“Okay,” Bill said, still unsure what the problem was. “Bill,” his wife wept, “No one has ever told those boys Jesus loves them!”
A light went on in Bill’s head, and a flood gate burst forth in Bill’s heart. “Oh, my!” he thought. “The children on my lunch route may not know either!” Bill connected the dots.
So the next day on his route, Bill drove up to the apartment, and the trailers, and he honked the bus horn. When the children came out to get their lunches, he smiled at them just the same. But when he handed them their lunches, he did not say “Have a nice day!”  Bill said, “Jesus loves you.”
What if what happened in church didn’t stay in church? What if we let God connect the dots?

Sunday Worship Preview - March 3

Sunday, March 3 - (9:00 & 10:30 Services) & Wednesday, March 6  (6:30 pm Casual Service @ Crossroads, 2095 Fair Avenue)

Sermon - "Unbinding Your Soul: Humble Heroes"

Features - 3rd Sunday of Lent (2nd Week of UYS Small Groups & 3rd Week of Daily Readings) & Holy Communion

Scripture - I Kings 19:1-4, 11-13 & Luke 13:1-9

Theme - When we think of heroes, we often think of larger than life people who have done big and awesome thins for the sake of others. We sometimes forget that heroes are also people who do the small things that lead to transformation and new life. How is God calling you to be a humble hero?

Dave's Deep Thoughts - A Rose Unseen

Here's Pastor Dave McDowell's weekly devotional that he sends out to members of his church. Dave is my brother and serves as the Music Minister at Stewartstown UMC in PA.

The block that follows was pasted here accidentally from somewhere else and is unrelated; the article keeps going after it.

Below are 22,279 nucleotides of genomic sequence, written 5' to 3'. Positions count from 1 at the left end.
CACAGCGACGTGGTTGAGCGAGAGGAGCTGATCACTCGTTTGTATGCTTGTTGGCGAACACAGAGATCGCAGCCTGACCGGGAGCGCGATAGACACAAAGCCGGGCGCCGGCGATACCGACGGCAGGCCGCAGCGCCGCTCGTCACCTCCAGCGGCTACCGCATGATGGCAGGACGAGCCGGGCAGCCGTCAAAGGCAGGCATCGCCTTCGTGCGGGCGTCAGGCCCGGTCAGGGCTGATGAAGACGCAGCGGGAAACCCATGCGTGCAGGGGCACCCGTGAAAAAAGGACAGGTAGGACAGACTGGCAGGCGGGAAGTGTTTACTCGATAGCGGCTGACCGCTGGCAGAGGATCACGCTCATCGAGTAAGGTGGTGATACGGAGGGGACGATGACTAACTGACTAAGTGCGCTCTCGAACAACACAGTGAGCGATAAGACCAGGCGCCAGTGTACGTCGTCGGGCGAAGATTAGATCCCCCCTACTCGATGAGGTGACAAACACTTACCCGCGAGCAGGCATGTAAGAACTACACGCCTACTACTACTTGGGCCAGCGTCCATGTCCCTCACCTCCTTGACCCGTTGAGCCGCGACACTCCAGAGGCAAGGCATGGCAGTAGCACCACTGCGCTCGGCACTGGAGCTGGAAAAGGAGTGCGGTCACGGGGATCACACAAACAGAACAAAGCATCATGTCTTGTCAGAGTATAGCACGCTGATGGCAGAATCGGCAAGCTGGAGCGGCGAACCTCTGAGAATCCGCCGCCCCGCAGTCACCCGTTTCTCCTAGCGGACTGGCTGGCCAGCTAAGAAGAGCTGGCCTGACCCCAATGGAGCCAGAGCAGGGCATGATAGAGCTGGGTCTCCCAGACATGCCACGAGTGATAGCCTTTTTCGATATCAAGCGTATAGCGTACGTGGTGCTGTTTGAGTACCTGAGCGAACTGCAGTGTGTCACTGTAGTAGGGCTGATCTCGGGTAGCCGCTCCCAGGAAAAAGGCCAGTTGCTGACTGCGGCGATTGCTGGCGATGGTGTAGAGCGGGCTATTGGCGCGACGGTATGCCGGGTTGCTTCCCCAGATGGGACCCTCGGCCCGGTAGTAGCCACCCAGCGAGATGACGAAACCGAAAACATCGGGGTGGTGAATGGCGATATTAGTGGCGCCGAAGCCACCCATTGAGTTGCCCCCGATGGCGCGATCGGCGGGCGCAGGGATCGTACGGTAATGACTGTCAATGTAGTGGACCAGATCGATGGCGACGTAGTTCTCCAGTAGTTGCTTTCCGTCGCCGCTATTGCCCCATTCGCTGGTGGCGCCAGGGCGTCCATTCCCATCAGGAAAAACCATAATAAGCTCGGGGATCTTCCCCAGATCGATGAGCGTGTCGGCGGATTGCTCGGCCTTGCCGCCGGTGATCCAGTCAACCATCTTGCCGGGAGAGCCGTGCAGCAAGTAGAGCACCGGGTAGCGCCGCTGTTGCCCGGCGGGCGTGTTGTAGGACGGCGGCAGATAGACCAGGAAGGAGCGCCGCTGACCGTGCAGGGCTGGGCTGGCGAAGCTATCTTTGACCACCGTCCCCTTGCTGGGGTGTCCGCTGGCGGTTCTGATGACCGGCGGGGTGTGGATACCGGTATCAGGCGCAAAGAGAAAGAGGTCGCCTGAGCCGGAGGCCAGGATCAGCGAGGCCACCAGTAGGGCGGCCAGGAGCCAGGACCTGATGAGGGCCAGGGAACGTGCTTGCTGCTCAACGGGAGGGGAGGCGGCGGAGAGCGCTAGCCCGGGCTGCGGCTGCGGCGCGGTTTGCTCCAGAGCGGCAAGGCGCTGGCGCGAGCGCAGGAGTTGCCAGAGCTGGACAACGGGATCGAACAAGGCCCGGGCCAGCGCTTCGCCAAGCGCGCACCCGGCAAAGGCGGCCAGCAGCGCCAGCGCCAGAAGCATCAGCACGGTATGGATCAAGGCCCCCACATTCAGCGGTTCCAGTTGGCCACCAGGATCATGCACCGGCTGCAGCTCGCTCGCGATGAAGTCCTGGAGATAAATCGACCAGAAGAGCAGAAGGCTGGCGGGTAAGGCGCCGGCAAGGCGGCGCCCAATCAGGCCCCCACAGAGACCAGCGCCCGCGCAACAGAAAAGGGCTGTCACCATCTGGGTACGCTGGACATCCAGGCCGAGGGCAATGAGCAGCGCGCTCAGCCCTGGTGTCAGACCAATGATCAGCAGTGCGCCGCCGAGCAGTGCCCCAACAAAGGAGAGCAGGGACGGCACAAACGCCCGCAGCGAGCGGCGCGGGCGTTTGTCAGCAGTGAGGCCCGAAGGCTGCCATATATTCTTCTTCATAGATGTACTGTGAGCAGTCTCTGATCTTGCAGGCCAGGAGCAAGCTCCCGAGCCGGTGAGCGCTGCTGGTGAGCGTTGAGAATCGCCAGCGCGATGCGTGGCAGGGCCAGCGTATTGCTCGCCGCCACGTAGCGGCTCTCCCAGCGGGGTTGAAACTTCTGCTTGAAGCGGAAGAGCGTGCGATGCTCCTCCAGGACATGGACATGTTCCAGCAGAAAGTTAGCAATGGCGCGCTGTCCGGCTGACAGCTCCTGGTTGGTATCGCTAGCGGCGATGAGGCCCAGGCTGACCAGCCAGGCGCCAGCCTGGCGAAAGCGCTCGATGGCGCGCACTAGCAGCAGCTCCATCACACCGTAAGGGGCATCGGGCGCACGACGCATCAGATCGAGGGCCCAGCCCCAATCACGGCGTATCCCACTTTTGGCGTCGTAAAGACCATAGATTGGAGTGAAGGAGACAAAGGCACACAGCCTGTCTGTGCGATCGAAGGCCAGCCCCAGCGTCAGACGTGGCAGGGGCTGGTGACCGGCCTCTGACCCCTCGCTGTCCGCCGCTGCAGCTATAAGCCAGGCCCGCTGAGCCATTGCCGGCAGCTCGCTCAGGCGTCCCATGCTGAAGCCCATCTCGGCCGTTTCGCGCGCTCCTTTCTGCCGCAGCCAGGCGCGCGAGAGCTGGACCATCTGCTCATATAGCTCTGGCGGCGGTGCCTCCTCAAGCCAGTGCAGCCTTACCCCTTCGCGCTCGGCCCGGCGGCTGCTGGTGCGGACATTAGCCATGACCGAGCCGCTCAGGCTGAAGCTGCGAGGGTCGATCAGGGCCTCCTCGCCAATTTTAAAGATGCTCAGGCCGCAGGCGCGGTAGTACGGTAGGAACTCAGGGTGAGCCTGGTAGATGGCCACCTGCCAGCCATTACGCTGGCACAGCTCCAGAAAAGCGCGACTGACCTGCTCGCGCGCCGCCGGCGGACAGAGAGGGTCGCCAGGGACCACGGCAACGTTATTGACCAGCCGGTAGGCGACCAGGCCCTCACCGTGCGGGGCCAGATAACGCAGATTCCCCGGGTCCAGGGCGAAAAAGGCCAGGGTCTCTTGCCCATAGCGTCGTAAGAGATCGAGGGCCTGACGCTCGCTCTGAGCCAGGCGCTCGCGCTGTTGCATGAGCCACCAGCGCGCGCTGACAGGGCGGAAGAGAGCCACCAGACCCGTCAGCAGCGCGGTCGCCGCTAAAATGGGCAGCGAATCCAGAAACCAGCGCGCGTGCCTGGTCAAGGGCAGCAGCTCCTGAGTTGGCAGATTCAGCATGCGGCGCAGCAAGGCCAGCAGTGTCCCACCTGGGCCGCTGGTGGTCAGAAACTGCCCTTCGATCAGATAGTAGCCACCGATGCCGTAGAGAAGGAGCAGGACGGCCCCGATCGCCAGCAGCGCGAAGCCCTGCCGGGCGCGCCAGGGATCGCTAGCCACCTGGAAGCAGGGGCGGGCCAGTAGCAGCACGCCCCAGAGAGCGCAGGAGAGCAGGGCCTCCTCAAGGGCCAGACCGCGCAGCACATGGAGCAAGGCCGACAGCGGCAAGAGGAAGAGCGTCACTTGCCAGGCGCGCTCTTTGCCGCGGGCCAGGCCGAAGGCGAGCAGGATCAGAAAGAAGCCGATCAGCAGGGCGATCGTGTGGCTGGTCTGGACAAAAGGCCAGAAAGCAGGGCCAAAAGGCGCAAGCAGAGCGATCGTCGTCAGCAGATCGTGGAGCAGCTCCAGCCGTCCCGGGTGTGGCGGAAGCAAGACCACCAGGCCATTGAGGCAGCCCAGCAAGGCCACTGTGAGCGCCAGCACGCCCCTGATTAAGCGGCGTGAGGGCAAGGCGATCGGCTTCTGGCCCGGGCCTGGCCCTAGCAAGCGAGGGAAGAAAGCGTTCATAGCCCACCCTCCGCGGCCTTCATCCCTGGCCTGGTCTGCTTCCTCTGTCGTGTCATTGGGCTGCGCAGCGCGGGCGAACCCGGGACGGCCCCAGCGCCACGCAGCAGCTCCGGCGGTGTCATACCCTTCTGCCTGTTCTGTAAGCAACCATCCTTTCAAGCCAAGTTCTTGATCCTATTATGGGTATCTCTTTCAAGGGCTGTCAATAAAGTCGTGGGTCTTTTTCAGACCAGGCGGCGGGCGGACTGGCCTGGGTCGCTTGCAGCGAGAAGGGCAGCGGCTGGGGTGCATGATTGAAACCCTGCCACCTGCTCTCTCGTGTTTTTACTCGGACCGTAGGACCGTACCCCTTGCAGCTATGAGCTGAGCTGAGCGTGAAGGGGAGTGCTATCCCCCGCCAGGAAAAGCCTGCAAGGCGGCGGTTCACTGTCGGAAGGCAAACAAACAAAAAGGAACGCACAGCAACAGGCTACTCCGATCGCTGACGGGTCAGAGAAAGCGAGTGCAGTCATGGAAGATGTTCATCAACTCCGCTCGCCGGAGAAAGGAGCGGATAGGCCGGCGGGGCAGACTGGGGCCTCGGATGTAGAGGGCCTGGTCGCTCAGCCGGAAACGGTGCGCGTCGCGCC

A rose for Valentines Day
It's was tradition of mine,
given to a mom who had been widowed for several years.

Just a simple way to let her know
that she was loved and cherished.

When I would walk into her home in the days following Valentines,
I expected to see the rose on display in a highly visible location.

I should have known better.

the rose could be found on a table
in a closed off room.

A room closed off
from the rest of the house
in an effort to conserve heat........

a room that she rarely entered.

"Mom, why don't you bring the rose
out into the living space
so that you can enjoy it?"
I would ask her.

I am not sure why I asked a question
to which I already knew the answer.

But I did.

"Oh, it will last longer if it stays in the cool."
she would say.
While I had long understood botany,
and the rose's aversion
to warm temperatures,
I had greater difficulty
understanding the purpose
of a beautiful rose not seen.

But that was my mom.

She was a packer.

No, not the football type.
The storing, put away type of packer

Even in her last season of life,
where dementia was her constant companion,
somethings did not change.

She was a packer.

She put things away.
She didn't live for the moment,
but was always preparing for the future.

Roses were placed in seclusion for longevity.
New dresses were placed in the closet for a minimum of six months before the first wearing.
Restaurant gift certificates were placed on the shelf for a later season.

Perhaps it was something from her childhood,
a child of the Depression Era,
growing up in rather austere conditions on a farm.....
but she believed in getting the most out of what she had.

Her Pennsylvania Dutch roots called it "storing up,"
saving up for a rainy day.

She would spend her summers
canning and freezing every type of vegetable and fruit imaginable,
so that there would be food on the table during the snows of winter.

She would save every penny possible from paychecks,
so that college tuition for her children would be available in its time.

She would store old devotionals
so that they could be re-read in the quiet of later years.